Despite the many challenges of the year, the Australian dollar has made gains against other currencies. The pandemic has changed the focus of the FX market - and while economic performance and central bank policies remain important, they are seen through the lens of lockdown and recovery. Currencies fluctuate in relation to each other and it’s one of the reasons the Australian dollar has managed to make gains despite ongoing challenges preventing the spread of Covid-19.
China: the canary in the coal mine
The virus first emerged in China, which means that the country has been ahead of other countries in terms of locking down and reopening. While this means that China became the focus of early warnings of what was to come, it is now the focus of signs of recovery. A recent rebound in economic activity in China proved positive for the Aussie as a commodity based currency. An increase in manufacturing and trade from China has meant an increase in demand for oil, iron ore and other commodities. If the recovery can be sustained, this may light the way for other countries across the world to follow suit – however the ongoing and escalating Tariff war that China has on Australia could prove to be the stumbling block.
UK and Europe wavering
The situation in the UK and Europe is less clear, and this has meant more volatility in the Pound and the Euro. Severe lockdowns across Europe appeared to have had the desired effect in terms of eradicating the virus, but came at a high cost for the economy. The ECB stepped in with an historic recovery package and there are some signs that the economy is picking up, but a recent resurgence in coronavirus cases is putting that recovery into doubt. In the UK, cases of the virus are slowly declining and economic activity is picking up, but sterling is being harried by the spectre of Brexit. The departure deadline at the end of the year is looming large as the UK and the EU continue to disagree on the terms of the final agreement, which means that the pound is likely to be under pressure for some time.
US dollar loses its shine
After a prolonged period of strength, the US dollar has been struggling in recent months, weakening against a basket of currencies as it appeared that the US had not taken stringent enough measures to get the virus under control, which had a knock on effect on the economy. Coupled with this is the looming election in November 2020, and the political uncertainty alongside the current economic travails and health concerns finally put an end to the greenback’s unchecked progress.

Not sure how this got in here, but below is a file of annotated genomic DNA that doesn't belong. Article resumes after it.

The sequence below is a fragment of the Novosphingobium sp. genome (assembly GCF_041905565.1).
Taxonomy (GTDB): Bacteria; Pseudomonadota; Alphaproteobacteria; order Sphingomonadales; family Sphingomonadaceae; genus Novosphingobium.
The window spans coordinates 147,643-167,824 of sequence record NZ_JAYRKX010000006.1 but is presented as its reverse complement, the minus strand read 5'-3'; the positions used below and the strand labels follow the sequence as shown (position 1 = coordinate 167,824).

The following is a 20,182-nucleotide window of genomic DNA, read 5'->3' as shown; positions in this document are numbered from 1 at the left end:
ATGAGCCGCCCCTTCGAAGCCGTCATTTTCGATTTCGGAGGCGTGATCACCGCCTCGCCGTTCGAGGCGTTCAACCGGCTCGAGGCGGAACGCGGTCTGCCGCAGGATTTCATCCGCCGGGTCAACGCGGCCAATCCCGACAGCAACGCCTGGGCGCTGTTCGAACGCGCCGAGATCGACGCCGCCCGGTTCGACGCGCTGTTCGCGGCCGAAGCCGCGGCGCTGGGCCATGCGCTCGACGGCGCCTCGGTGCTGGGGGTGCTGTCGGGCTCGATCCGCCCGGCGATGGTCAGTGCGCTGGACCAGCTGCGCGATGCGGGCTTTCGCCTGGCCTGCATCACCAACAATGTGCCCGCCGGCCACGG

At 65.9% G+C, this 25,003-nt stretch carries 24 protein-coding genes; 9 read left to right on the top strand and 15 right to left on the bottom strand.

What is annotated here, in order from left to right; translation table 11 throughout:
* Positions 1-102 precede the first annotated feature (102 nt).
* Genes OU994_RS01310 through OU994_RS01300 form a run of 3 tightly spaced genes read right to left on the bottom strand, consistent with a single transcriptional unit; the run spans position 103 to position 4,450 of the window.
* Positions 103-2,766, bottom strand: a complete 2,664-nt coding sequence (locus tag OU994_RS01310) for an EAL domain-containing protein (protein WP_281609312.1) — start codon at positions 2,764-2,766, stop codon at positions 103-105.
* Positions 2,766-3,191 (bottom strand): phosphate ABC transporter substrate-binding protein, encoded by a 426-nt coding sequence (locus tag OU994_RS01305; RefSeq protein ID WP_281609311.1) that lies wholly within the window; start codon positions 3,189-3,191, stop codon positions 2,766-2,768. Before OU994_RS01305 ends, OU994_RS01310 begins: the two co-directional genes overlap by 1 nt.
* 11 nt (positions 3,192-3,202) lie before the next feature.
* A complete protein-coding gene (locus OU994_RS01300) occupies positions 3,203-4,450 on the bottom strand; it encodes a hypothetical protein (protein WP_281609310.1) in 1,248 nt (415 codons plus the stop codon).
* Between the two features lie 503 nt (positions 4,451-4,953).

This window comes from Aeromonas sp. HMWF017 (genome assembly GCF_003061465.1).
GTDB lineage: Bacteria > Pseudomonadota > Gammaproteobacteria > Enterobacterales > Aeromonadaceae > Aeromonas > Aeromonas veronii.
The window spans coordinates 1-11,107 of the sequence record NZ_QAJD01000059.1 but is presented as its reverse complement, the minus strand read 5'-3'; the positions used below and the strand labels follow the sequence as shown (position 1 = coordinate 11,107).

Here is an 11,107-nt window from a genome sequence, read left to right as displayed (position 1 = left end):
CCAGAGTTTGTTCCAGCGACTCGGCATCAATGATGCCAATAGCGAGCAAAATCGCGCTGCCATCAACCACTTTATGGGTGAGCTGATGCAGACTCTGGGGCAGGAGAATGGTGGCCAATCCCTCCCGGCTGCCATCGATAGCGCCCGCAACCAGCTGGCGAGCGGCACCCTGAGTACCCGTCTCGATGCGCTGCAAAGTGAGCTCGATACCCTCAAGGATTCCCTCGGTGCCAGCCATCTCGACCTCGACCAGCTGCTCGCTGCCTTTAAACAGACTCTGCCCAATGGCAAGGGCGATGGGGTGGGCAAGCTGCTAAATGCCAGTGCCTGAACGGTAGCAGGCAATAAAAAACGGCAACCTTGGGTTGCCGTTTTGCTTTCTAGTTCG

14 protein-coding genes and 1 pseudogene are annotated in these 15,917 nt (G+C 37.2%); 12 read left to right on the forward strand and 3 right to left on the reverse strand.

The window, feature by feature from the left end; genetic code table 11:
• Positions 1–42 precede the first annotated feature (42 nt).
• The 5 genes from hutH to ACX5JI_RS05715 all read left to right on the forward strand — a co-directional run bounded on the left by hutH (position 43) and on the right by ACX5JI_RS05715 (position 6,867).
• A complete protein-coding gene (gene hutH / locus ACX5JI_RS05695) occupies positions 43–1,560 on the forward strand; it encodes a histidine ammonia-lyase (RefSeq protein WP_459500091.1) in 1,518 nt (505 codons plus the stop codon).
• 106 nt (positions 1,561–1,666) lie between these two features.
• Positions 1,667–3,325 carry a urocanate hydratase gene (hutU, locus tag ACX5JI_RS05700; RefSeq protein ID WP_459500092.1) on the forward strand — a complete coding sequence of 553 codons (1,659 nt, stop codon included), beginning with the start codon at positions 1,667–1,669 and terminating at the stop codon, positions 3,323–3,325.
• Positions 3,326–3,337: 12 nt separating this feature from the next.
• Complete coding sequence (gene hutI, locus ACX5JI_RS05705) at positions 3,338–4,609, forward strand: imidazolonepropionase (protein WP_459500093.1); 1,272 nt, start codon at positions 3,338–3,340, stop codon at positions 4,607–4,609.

The currency markets are likely to remain volatile as long as uncertainty reigns across the world. While investors are becoming inured to the economic impact of the pandemic in Q2, they are looking for signs of recovery as we move into the autumn. The pandemic isn’t the only issue; New Zealand, for example, was praised for its effective early lockdown, but it came at the cost of a closure of borders and dramatic reduction in trade and tourism and it cannot remain in limbo indefinitely without decimating the economy. Cases across Europe are rising once more, denting already fragile confidence and localised lockdowns across the world are having an impact on local and national economies. While it’s impossible to predict what lies ahead for the rest of the year, what is likely is that while the uncertainty persists, the currency market is likely to be volatile and currency values could fluctuate significantly.
Moneycorp is a reference to TTT Moneycorp Pty Limited which is registered in Australia (business number 116612858). Its principal place of business is Level 15 Exchange Tower, 2 The Esplanade, Perth WA 6000, Australia. TTT Moneycorp Pty Limited is authorised to deal in foreign exchange contracts and buy/sell quotes to retail and wholesale clients as an Authorised Representative (reference number 445555) of Rochford Capital Pty Limited (AFSL License No. 361276).